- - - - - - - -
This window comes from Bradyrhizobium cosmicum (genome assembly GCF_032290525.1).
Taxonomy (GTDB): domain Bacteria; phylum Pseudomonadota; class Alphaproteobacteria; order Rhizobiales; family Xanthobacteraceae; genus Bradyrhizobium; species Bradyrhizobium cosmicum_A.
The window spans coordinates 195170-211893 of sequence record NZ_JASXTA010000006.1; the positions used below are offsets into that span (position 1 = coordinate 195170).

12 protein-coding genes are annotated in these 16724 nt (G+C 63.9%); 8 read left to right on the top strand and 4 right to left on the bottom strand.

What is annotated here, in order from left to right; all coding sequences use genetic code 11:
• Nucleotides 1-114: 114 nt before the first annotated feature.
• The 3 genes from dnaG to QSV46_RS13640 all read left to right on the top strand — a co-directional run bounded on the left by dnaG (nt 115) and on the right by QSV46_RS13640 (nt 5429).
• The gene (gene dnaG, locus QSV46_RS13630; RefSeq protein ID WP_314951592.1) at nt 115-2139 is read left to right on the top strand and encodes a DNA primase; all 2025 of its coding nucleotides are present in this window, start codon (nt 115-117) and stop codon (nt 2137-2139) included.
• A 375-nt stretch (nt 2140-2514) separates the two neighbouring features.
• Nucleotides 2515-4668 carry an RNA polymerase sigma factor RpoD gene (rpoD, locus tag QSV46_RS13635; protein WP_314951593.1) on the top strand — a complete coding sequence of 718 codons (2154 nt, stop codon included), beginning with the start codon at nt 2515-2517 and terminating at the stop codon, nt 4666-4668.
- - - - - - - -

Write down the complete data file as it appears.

This window comes from Bradyrhizobium cosmicum (genome assembly GCF_032290525.1).
Taxonomy (GTDB): domain Bacteria; phylum Pseudomonadota; class Alphaproteobacteria; order Rhizobiales; family Xanthobacteraceae; genus Bradyrhizobium; species Bradyrhizobium cosmicum_A.
The window spans coordinates 195170-211893 of sequence record NZ_JASXTA010000006.1; the positions used below are offsets into that span (position 1 = coordinate 195170).

12 protein-coding genes are annotated in these 16724 nt (G+C 63.9%); 8 read left to right on the top strand and 4 right to left on the bottom strand.

What is annotated here, in order from left to right; all coding sequences use genetic code 11:
• Nucleotides 1-114: 114 nt before the first annotated feature.
• The 3 genes from dnaG to QSV46_RS13640 all read left to right on the top strand — a co-directional run bounded on the left by dnaG (nt 115) and on the right by QSV46_RS13640 (nt 5429).
• The gene (gene dnaG, locus QSV46_RS13630; RefSeq protein ID WP_314951592.1) at nt 115-2139 is read left to right on the top strand and encodes a DNA primase; all 2025 of its coding nucleotides are present in this window, start codon (nt 115-117) and stop codon (nt 2137-2139) included.
• A 375-nt stretch (nt 2140-2514) separates the two neighbouring features.
• Nucleotides 2515-4668 carry an RNA polymerase sigma factor RpoD gene (rpoD, locus tag QSV46_RS13635; protein WP_314951593.1) on the top strand — a complete coding sequence of 718 codons (2154 nt, stop codon included), beginning with the start codon at nt 2515-2517 and terminating at the stop codon, nt 4666-4668.